Andrew Allentuck

Friday, April 27, 2001


Unseen Power: How Mutual Funds Threaten the Political and Economic Wealth of Nations
by Adam Harmes
Stoddart, 262 pages

Political scientist Adam Harmes presents a conspiracy theory that makes mutual fund portfolio managers into ogres of evil. "The rise of mutual funds has served to vastly increase the power of Wall Street over Main Street in ways that are not always in the interests of the average person," he writes. His case is that, since fund managers move money to achieve short term goals, they destabilize the economy, substitute short for long term economic gains, and force firms to substitute shareholder interests for worker interests.

Unseen Power is a denial that capital markets work for the widespread good. A pun on Adam Smith's invisible hand that distributes social benefits from individual gains, it is a denial that public investments run by professional managers create broad good.

That's a lot of guilt to pile onto the shoulders of the managers of the 4,500 mutual funds in Canada, the 12,000 or so in the U.S. and the tens of thousands more around the world. Mr. Harmes might be right if they all operated as a single herd, but, sad to say for his argument, they don't. The stock one fund covets is often shunned by another. Bear funds are managed to take advantage of market drops, hedge funds will short stocks and put downward pressure on the prices of stocks that are rising rapidly. There is no consistency and no master plan that can be cited to justify Mr. Harmes' belief that portfolio managers run or plot together.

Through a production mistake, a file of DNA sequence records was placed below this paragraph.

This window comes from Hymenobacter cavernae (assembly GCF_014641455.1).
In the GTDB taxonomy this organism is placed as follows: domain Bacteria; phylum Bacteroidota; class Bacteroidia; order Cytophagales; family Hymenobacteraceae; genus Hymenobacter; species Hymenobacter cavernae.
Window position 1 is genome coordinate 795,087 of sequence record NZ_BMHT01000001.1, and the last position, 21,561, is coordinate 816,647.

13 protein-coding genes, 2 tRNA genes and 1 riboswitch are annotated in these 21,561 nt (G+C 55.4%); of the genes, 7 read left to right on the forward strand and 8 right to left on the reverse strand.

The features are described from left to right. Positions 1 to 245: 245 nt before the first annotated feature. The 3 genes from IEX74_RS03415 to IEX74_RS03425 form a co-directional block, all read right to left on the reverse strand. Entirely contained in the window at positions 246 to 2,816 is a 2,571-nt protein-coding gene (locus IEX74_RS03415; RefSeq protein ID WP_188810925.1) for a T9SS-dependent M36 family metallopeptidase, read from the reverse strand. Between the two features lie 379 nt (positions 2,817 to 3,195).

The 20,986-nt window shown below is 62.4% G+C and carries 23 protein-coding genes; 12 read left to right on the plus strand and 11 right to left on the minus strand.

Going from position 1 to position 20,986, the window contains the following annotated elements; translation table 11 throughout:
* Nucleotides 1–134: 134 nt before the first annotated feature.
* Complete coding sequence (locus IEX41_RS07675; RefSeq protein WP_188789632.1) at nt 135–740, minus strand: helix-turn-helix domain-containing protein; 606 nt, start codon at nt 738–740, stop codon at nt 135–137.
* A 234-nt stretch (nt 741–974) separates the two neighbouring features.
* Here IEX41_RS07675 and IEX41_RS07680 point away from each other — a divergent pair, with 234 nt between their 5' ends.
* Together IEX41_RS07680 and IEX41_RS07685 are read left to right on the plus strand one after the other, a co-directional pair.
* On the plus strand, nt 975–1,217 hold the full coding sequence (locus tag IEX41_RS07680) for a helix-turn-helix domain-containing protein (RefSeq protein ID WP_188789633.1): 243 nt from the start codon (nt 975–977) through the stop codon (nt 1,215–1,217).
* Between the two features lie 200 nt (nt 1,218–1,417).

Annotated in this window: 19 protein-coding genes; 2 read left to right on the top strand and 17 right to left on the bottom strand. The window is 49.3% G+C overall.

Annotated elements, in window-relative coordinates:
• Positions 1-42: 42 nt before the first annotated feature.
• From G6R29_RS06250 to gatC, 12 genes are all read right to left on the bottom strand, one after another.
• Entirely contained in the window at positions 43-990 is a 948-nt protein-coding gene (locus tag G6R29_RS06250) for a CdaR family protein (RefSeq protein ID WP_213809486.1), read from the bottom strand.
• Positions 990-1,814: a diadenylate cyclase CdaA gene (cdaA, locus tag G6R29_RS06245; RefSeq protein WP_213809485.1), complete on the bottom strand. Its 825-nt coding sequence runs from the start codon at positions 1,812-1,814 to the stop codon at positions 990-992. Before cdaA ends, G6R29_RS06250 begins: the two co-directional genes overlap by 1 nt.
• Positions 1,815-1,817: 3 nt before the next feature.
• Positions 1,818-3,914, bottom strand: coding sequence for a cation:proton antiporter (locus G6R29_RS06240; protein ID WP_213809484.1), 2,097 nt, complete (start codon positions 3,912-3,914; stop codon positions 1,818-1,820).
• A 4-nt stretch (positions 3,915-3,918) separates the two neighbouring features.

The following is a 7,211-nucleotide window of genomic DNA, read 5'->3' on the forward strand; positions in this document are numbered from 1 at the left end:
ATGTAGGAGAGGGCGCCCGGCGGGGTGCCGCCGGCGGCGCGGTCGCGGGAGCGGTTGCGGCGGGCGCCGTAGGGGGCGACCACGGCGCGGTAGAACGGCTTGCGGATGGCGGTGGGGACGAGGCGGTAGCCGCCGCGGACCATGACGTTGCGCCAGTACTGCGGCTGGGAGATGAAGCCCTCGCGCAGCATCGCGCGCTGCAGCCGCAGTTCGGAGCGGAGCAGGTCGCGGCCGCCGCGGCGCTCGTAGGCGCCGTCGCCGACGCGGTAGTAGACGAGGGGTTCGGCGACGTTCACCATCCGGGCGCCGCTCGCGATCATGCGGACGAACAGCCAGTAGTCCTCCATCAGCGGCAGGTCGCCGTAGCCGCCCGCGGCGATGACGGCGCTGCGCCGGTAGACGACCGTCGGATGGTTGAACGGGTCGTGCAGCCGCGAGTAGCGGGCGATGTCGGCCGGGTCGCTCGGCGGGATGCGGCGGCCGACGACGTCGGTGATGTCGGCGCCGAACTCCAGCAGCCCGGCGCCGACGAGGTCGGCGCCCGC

Then there is the matter of corporate democracy. Large pension funds and even some large mutual funds are more and more voting their shares for the advantage of their beneficiaries and unitholders. That gives countervailing power against corporate managers who might otherwise take too much of the corporate pot for themselves. As to the case for workers against unitholders, it's weak. Workers are unitholders, even though some unionists would like them not to be.

In the end, this book argues the old case that, because of a pebble, a horse tripped. The rider was lost, his message never got through, the battle was lost and the war was forfeit. All for a pebble. On this slender framework, Mr. Harmes builds a case for a state-operated reporting system of mutual fund results and regulation of risks taken by hedge funds. One remarkable recommendation is "to restrict fund rating companies to only evaluating performance based on long-term criteria." How unitholders would trade their accounts on such things as whether a fund's companies have achieved environmental targets is unclear. It would not maximize individual pension plan growth.

Unseen Power is interesting as an attack on mutual fund management. Author Harmes has no trust for the market and his recommendations, if turned into policy, would wreck much of the wealth that mutual funds and pension funds have created. But if you want to know what social critics think of the process of wealth creation by institutional investors, read the book

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